Deputy sheriffs, deluded diggers and ‘the dirty work of empire’.Feb 28, 2022
Few peoples define themselves through their military history more stridently than Australians. The truth, though, is that our military history primarily is one of imperial subservience, self-delusion and denial.
There’s a passage in Hilary Mantel’s brilliant historical fiction of the French Revolution, A Place of Greater Safety, in which Maximilien Robespierre is explaining to his colleague Camille Desmoulins how history is written:
‘The entire record of the human race has been falsified, it has been made up by bad governments to suit themselves, by kings and tyrants to make them look good … to wipe the names [of their opponents] out of the record’
This is an overstatement. Robespierre was a revolutionary who dealt in extremes; furthermore, thousands of admirable scholars spend years labouring in archives to reveal the truth.
Nevertheless, Mantel’s Robespierre has a point. Historians can only read the records that exist and those that they find, and they then decide what to use and what to ignore. In many cases, what they choose to write eventually becomes received wisdom.
Populist Australian military history provides an example, with the allegations being raised in the defamation trial initiated by Victoria Cross recipient Ben Roberts-Smith shining a contemporary light on the broader historical narrative.
There is no more admired symbol in our national psyche than that of the digger – the archetypal courageous, laconic, irreverent Aussie, who for 121 years has excelled on battlefields around the world. So indoctrinated is this belief that the creator of the myth of the digger, Charles Bean, chronicler of the Australian Imperial Force in the First World War and founder of the Australian War Memorial, should be regarded not as an historian, but as our most powerful agent of socialisation.
There is no question that our soldiers, sailors and aviators have consistently fought with bravery and distinction. In the narrow setting of military campaigns that is praiseworthy. But in the broad setting of defining a national self-image it is insufficient.
In his latest book, Blood and Ruins: The Great Imperial War 1931-1945, the West’s pre-eminent military historian, Richard Overy, fundamentally redefines the context of World War II by locating it within the continuum of Imperialism. ‘Standard Western accounts [of the war]’, Overy tells us, ‘have focused on the narrative of the military conflict between the Allied and Axis states’. The problem with that approach, he argues, is that it merely deals with the how of war, rather than with the why.
And it is only by asking ‘why’ that we can understand the truth of what we did.
For over one hundred years we’ve been little more than eager, self-styled ‘deputy sheriffs’, hoping to earn the gratitude of our imperial patrons by carelessly despatching forces to a succession of unjust wars of choice, about which most of us have had no understanding whatsoever: of the cause, the people, the society, the politics, the economy, the religion, the culture, the language, the beliefs – even where the country was.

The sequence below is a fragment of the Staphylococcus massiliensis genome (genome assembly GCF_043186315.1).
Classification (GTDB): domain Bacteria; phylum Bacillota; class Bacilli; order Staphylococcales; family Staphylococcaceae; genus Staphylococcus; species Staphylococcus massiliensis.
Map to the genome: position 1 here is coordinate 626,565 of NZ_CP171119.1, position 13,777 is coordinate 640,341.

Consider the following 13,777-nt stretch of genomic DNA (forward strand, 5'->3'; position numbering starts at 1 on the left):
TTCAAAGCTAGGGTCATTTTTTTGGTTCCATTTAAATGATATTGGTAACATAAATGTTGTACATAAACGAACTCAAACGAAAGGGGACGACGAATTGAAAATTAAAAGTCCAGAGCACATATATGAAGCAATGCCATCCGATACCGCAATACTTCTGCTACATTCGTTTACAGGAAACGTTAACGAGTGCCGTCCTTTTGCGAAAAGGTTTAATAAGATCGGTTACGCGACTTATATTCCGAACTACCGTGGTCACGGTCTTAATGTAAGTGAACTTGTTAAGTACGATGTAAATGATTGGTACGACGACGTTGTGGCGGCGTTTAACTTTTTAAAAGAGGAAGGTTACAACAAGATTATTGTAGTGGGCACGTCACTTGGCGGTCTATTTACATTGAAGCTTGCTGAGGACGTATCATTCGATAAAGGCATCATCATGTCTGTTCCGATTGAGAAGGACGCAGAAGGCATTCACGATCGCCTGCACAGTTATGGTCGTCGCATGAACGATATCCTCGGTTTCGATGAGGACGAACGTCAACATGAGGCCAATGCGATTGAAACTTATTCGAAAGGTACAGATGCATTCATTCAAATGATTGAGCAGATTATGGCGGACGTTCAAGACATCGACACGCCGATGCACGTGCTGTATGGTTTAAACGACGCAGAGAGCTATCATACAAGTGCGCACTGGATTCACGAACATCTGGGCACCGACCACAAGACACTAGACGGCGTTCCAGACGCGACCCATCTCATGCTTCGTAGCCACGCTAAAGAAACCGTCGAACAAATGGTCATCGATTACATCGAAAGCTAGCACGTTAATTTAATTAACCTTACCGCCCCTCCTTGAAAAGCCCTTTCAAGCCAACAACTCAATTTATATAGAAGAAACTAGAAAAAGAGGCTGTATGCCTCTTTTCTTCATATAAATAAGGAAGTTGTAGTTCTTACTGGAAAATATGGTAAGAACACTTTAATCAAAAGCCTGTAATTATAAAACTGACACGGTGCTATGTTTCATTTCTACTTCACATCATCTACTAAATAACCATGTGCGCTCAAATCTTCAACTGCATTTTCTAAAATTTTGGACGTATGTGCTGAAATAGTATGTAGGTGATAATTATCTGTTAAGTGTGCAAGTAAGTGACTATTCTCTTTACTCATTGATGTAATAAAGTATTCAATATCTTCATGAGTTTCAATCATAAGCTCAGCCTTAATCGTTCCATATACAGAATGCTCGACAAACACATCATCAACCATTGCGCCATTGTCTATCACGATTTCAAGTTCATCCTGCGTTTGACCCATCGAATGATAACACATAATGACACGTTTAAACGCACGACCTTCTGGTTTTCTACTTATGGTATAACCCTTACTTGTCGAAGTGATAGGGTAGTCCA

Thus, for example, in the Boer War, our troops fought for British imperial and financial interests and incarcerated civilians in the world’s first concentration camps (which we celebrate with a triumphal monument on Anzac Parade in Canberra); in China, we fought to enforce Britain’s state-sponsored opium trade; in Vietnam, we invited ourselves to interfere in what was first and foremost an anti-colonial war of national liberation. And so on, through to Iraq and Afghanistan.
Can any country other than the most avaricious Imperial powers of the 20th century, the UK and the US, lay claim to such a list of morally corrupt campaigns? To paraphrase George Orwell, the self-image we celebrate above all others was forged ‘doing the dirty work of empire’.
‘The standard you walk past is the standard you accept’, Governor-General and former chief of the defence force General David Hurley famously told Australians some years ago. Which leads to our most egregious national denial.
This concerns a war most of us either know little about or choose to ignore. It was the longest, most brutal and most morally corrupt war Australians have ever fought; and it was, of course, the misleadingly titled ‘Frontier War’, waged for 140 years, from 1788 to 1928.
This wasn’t a ‘frontier war’, it was ‘The Australian War’, and it is the most important event in Australia’s 50,000 years of human settlement.
Serious historians no longer dispute the facts:
The landing of the First Fleet was an invasion; soldiers, police and settlers conducted a sustained campaign against First Nation peoples; the nature of the fighting took the form of a ‘war’; First Nations’ warriors conducted campaigns to protect themselves, their families and their land; white Australians carried out at least thirty massacres; in Tasmania those massacres were to all intents and purposes genocide; and some 60,000 First Australians were killed.
Yet the war is all but ignored by official Australia, including the Australian War Memorial, and it has little influence on our national identity. This is denial of grotesque dimensions.
At the end of his discourse, Robespierre puts his hand on Desmoulins’ arm. ‘Camille’, he says, ‘history is fiction’. Again, he’s overstated his case, but again, he has a point. Indeed, his statement that ‘bad governments … falsify … to suit themselves … wipe names out of the record … to make them look good’, might have been referencing contemporary Australia.
Most of us believe we’re lucky to live in Australia. We’d be even luckier if we confronted our past, stopped deluding ourselves about our military history, and fostered a self-image shaped by our many alternative, inspirational narratives.